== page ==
The announcer for Phillies baseball since 1971 collapsed in the broadcast booth before yesterday’s game. He also was an announcer on radio broadcasts of NFL games. Seems as if all of my favorite sports figures are dying. But I beleive that Harry passes away in the one place he lover being the most… the broadcast booth at a Phillies game.
Harry Kalas, the longtime voice of baseball’s Philadelphia Phillies who also had a familiar role as an announcer on NFL radio broadcasts and as the narrator of the league’s action for NFL Films, died Monday. He was 73.
Kalas, who punctuated innumerable home runs with his "Outta here!" call, died at a Washington hospital after being found passed out in the broadcast booth just hours before a game between the Phillies and the Washington Nationals.
"We lost our voice today," team President David Montgomery said. "He has loved our game and made just a tremendous contribution to our sport and certainly to our organization."
Kalas joined the Phillies in 1971. Before that, he was a member of the Houston Astros broadcast team from 1965 to 1970. In 2002, he received the Ford C. Frick Award for his contributions to the game and was inducted into baseball’s Hall of Fame.
"Players come and go, but ‘Outta here!’ — that’s forever," said Scott Franzke, a Phillies radio broadcaster, of Kalas’ trademark line.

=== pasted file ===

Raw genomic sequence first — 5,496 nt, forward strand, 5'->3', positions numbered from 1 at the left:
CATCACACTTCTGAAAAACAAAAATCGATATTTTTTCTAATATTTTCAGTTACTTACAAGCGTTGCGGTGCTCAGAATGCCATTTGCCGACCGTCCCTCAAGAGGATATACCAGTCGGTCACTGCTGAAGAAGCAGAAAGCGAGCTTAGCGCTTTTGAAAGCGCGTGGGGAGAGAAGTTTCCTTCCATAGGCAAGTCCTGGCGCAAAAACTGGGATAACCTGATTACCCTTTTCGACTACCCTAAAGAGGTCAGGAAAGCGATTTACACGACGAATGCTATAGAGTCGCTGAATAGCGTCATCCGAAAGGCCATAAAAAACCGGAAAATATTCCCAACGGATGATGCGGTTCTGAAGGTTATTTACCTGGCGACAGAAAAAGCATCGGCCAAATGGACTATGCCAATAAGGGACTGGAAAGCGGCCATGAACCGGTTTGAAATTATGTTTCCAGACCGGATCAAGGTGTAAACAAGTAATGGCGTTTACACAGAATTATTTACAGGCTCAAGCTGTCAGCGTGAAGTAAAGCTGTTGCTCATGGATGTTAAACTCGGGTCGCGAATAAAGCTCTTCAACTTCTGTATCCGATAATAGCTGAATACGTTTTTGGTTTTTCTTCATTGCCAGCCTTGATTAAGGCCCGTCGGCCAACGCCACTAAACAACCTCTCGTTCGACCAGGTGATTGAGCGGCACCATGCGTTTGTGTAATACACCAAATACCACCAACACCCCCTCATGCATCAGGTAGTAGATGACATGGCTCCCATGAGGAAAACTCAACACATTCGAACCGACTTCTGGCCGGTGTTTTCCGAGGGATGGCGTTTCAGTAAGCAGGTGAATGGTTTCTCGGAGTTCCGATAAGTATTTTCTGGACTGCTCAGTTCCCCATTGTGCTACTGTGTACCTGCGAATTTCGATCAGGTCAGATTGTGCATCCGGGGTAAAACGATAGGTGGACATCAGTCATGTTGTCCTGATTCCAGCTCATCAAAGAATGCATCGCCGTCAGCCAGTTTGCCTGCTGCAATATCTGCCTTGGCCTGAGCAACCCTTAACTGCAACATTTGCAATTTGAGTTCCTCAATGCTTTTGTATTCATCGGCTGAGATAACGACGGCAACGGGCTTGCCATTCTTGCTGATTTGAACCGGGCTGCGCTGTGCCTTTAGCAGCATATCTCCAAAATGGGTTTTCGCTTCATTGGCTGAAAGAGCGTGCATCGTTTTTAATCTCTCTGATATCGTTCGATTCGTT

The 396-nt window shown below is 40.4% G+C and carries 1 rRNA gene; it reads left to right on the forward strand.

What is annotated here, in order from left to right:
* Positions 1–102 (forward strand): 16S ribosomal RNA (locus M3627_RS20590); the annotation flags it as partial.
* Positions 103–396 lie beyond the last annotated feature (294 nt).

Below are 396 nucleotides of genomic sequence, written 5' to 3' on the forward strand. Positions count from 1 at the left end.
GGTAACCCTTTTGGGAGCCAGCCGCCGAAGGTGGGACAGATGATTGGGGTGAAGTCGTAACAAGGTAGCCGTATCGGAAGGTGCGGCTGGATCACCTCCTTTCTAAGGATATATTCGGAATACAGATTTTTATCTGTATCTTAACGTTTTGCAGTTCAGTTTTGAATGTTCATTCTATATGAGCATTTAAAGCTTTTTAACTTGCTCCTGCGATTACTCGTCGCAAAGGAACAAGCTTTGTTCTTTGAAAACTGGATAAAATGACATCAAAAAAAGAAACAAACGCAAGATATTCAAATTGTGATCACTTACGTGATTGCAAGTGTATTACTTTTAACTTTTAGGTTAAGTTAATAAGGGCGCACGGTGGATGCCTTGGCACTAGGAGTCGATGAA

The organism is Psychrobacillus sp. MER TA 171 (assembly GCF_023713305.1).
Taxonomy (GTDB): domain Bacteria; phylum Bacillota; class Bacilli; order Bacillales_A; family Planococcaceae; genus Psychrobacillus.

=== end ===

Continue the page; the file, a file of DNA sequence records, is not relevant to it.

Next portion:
Over the years, Kalas said he owed the line to Larry Bowa, the former great Phillies shortstop who is now a coach with the Dodgers.
In 1971, Kalas and Bowa stood at the batting cage during spring training watching batting practice. Greg Luzinski hit a long home run, and Bowa said: "That ball is outta here!"
According to Bowa, Kalas turned to him and said:
"That sounds pretty good."
"Until the day he died," Bowa told The Times, "He said, ‘I want to thank you for that saying.’ I said, ‘Harry, you’re the one that made it, with that voice of yours.’ "
Vin Scully, the Dodgers’ Hall of Fame announcer, interrupted his coverage of the team’s home opener Monday against the San Francisco Giants to pay tribute to Kalas, whom he called "a great guy" and a "wonderful broadcaster."
Scully offered his sympathies not only to Kalas’ family and the Phillies organization, but also "to the city of Philadelphia. They loved him and well they should have," Scully said.
Kalas lent his sonorous voice to everything from puppies to soup.